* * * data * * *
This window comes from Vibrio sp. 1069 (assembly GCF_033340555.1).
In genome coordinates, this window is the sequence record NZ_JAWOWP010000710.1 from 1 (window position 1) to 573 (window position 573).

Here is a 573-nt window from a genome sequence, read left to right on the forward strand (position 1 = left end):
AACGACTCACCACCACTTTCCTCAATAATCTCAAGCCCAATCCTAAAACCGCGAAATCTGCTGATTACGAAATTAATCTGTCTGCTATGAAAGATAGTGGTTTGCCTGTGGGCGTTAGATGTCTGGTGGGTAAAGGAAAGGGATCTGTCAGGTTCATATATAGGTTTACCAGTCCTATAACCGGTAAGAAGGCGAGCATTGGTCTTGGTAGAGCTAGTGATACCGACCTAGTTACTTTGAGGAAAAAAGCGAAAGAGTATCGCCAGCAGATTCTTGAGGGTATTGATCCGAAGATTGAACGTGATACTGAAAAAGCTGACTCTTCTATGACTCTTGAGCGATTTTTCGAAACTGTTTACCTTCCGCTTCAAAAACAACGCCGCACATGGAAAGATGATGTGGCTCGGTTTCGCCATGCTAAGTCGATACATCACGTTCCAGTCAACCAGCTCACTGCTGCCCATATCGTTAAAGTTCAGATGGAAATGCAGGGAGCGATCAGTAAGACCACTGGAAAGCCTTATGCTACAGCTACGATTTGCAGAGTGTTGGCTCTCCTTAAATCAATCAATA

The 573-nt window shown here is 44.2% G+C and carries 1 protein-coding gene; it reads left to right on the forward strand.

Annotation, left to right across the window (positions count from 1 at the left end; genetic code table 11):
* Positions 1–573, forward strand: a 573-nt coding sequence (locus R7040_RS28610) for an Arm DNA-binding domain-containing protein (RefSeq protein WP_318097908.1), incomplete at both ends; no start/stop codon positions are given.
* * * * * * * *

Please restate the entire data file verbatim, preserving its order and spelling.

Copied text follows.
This window comes from Vibrio sp. 1069 (assembly GCF_033340555.1).
In genome coordinates, this window is the sequence record NZ_JAWOWP010000710.1 from 1 (window position 1) to 573 (window position 573).

Here is a 573-nt window from a genome sequence, read left to right on the forward strand (position 1 = left end):
AACGACTCACCACCACTTTCCTCAATAATCTCAAGCCCAATCCTAAAACCGCGAAATCTGCTGATTACGAAATTAATCTGTCTGCTATGAAAGATAGTGGTTTGCCTGTGGGCGTTAGATGTCTGGTGGGTAAAGGAAAGGGATCTGTCAGGTTCATATATAGGTTTACCAGTCCTATAACCGGTAAGAAGGCGAGCATTGGTCTTGGTAGAGCTAGTGATACCGACCTAGTTACTTTGAGGAAAAAAGCGAAAGAGTATCGCCAGCAGATTCTTGAGGGTATTGATCCGAAGATTGAACGTGATACTGAAAAAGCTGACTCTTCTATGACTCTTGAGCGATTTTTCGAAACTGTTTACCTTCCGCTTCAAAAACAACGCCGCACATGGAAAGATGATGTGGCTCGGTTTCGCCATGCTAAGTCGATACATCACGTTCCAGTCAACCAGCTCACTGCTGCCCATATCGTTAAAGTTCAGATGGAAATGCAGGGAGCGATCAGTAAGACCACTGGAAAGCCTTATGCTACAGCTACGATTTGCAGAGTGTTGGCTCTCCTTAAATCAATCAATA

The 573-nt window shown here is 44.2% G+C and carries 1 protein-coding gene; it reads left to right on the forward strand.

Annotation, left to right across the window (positions count from 1 at the left end; genetic code table 11):
* Positions 1–573, forward strand: a 573-nt coding sequence (locus R7040_RS28610) for an Arm DNA-binding domain-containing protein (RefSeq protein WP_318097908.1), incomplete at both ends; no start/stop codon positions are given.